“Our goal is to increase public and health care professional awareness of Sjögren’s, further shorten the time for correct diagnosis, which now takes an average of 3 years, and encourage research into new treatments and a cure for one of the most prevalent autoimmune disorders affecting approximately 1%of the US population,” Steven Taylor, SSF’s CEO, said in a news release.
Each day during Sjögren’s Awareness Month, the SSF will be using one or more of its social media channels to educate consumers, health care professionals and others by providing facts about the disease, offering resources, and sharing stories of those with Sjögren’s to help others visualize and better understand what it is like to suffer from Sjögren’s.
“Dry eye is a common early symptom of Sjögren’s and eye care professionals are often on the frontline of diagnosis,” Mr. Taylor said. “We encourage eye care professionals to help us spread the word by following us on Twitter, Facebook, and LinkedIn, and sharing, and commenting on selected posts issued from these channels, using our #ThisisSjogrens hashtag.”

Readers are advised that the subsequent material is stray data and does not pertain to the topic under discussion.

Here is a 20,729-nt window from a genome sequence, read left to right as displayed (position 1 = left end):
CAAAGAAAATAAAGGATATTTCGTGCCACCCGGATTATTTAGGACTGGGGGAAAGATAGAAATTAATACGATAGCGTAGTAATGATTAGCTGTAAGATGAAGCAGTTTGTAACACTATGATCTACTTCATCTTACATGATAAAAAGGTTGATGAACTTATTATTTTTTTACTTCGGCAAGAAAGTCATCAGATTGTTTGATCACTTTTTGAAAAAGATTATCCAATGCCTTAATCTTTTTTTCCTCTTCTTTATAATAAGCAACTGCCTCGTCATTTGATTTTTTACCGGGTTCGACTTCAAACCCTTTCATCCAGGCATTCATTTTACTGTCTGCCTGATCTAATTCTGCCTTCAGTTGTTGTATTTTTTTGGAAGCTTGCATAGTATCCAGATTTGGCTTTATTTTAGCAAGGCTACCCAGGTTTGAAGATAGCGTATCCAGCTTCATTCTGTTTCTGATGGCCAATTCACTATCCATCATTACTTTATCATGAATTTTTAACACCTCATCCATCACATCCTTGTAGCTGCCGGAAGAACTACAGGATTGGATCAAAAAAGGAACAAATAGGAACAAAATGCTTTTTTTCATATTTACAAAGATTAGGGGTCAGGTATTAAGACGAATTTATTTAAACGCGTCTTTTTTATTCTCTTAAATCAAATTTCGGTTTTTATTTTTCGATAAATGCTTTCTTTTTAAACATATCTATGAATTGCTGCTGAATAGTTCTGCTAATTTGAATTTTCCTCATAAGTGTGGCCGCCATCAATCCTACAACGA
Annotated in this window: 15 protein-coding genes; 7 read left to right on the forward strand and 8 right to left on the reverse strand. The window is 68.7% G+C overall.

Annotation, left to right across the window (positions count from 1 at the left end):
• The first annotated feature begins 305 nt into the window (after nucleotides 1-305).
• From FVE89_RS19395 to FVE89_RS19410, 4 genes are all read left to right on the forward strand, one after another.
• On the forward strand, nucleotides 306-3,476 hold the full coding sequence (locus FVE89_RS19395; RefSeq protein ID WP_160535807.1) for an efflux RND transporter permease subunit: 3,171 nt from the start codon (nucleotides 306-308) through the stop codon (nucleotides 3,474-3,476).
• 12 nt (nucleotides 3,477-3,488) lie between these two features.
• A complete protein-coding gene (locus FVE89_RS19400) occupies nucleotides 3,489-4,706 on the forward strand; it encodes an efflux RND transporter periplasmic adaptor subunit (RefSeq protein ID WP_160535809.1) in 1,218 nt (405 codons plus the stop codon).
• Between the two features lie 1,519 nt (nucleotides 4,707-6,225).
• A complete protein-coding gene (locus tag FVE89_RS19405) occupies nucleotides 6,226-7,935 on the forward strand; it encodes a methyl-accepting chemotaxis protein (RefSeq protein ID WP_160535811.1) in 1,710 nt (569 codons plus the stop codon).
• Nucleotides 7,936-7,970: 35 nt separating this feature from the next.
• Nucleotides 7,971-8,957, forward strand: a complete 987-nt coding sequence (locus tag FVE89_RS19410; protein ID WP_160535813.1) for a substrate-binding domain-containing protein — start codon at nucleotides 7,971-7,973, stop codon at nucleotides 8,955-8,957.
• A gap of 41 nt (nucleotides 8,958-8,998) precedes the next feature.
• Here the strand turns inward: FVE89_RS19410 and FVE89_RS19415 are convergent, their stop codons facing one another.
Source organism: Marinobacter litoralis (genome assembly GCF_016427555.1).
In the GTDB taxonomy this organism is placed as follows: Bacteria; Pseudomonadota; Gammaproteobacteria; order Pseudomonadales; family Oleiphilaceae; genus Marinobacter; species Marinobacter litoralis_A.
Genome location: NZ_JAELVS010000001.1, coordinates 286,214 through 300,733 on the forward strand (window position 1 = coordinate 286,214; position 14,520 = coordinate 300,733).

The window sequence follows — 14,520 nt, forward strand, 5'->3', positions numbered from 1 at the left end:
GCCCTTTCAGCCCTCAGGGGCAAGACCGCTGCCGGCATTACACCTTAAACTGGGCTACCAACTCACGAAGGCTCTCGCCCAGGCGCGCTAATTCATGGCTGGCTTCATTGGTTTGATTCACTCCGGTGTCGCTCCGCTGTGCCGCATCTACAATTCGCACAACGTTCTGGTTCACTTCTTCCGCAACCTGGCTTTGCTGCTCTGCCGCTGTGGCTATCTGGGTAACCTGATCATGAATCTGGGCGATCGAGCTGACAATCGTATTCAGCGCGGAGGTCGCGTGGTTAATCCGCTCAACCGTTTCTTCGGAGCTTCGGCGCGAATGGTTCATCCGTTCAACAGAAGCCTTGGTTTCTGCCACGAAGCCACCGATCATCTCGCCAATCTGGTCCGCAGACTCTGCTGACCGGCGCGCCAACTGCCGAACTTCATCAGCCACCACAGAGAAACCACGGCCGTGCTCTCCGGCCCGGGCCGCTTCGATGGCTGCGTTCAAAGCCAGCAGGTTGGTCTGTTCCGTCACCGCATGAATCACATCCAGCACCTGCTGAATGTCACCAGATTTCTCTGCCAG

Linked In (Sjögren’s Syndrome Foundation)
“Sjögren’s is often referred to as an ‘invisible disease,’ because while patients may experience extreme discomfort, their symptoms are not clearly visible to others,” Stephen Cohen, OD, SSF’s chairman of the board, said. “With the added support of eye care professionals and industry partners, we believe we can shine a light on Sjögren’s to ensure greater awareness and understanding of this often-debilitating disease and help patients get an early diagnosis and proper treatment that may prevent serious complications and greatly improve their quality of life.”
An integral part of achieving SSF’s goal also involves ensuring a comprehensive understating of Sjögren’s by health care professionals. The SSF works closely with health care providers to ensure quality and consistency of care for the assessment and management of patients with Sjögren’s. In 2016, The Foundation, with the assistance of hundreds of eye care professionals developed and published the first US Clinical Guidelines for Ocular Management in Sjögren’s Patients, which helps to standardize patient care by giving eye care professionals a roadmap of how to treat and manage Sjögren’s patients. These guidelines may be downloaded at www.sjogrens.org/files/research/OcularCPG.pdf.
For more information on Sjögren’s, visit www.sjogrens.org.